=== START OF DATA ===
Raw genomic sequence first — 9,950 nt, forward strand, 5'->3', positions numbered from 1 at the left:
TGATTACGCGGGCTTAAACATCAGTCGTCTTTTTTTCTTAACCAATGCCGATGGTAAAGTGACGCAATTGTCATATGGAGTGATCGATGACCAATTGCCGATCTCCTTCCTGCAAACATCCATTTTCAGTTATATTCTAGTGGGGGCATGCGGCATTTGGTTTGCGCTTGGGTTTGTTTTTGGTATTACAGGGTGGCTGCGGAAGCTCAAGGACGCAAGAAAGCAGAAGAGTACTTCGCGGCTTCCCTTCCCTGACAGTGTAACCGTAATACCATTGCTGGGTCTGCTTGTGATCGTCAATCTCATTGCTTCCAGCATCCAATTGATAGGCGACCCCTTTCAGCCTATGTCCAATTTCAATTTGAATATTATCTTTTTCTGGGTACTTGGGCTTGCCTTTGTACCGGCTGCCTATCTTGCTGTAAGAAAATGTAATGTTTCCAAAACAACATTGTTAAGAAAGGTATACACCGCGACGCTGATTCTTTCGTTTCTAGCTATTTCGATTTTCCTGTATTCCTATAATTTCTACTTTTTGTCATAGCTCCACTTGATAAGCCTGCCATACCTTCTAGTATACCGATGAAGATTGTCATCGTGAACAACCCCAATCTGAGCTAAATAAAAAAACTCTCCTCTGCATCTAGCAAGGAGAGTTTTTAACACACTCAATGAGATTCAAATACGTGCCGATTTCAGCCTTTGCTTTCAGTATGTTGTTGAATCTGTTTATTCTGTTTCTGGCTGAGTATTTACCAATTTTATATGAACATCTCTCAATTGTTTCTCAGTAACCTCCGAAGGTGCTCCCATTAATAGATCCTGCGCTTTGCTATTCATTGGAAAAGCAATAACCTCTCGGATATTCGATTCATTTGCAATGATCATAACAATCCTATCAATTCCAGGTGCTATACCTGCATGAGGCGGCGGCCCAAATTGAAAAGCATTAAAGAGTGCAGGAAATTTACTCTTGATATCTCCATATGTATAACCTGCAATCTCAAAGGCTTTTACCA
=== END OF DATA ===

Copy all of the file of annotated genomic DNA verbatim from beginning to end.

Raw genomic sequence first — 9,950 nt, forward strand, 5'->3', positions numbered from 1 at the left:
TGATTACGCGGGCTTAAACATCAGTCGTCTTTTTTTCTTAACCAATGCCGATGGTAAAGTGACGCAATTGTCATATGGAGTGATCGATGACCAATTGCCGATCTCCTTCCTGCAAACATCCATTTTCAGTTATATTCTAGTGGGGGCATGCGGCATTTGGTTTGCGCTTGGGTTTGTTTTTGGTATTACAGGGTGGCTGCGGAAGCTCAAGGACGCAAGAAAGCAGAAGAGTACTTCGCGGCTTCCCTTCCCTGACAGTGTAACCGTAATACCATTGCTGGGTCTGCTTGTGATCGTCAATCTCATTGCTTCCAGCATCCAATTGATAGGCGACCCCTTTCAGCCTATGTCCAATTTCAATTTGAATATTATCTTTTTCTGGGTACTTGGGCTTGCCTTTGTACCGGCTGCCTATCTTGCTGTAAGAAAATGTAATGTTTCCAAAACAACATTGTTAAGAAAGGTATACACCGCGACGCTGATTCTTTCGTTTCTAGCTATTTCGATTTTCCTGTATTCCTATAATTTCTACTTTTTGTCATAGCTCCACTTGATAAGCCTGCCATACCTTCTAGTATACCGATGAAGATTGTCATCGTGAACAACCCCAATCTGAGCTAAATAAAAAAACTCTCCTCTGCATCTAGCAAGGAGAGTTTTTAACACACTCAATGAGATTCAAATACGTGCCGATTTCAGCCTTTGCTTTCAGTATGTTGTTGAATCTGTTTATTCTGTTTCTGGCTGAGTATTTACCAATTTTATATGAACATCTCTCAATTGTTTCTCAGTAACCTCCGAAGGTGCTCCCATTAATAGATCCTGCGCTTTGCTATTCATTGGAAAAGCAATAACCTCTCGGATATTCGATTCATTTGCAATGATCATAACAATCCTATCAATTCCAGGTGCTATACCTGCATGAGGCGGCGGCCCAAATTGAAAAGCATTAAAGAGTGCAGGAAATTTACTCTTGATATCTCCATATGTATAACCTGCAATCTCAAAGGCTTTTACCA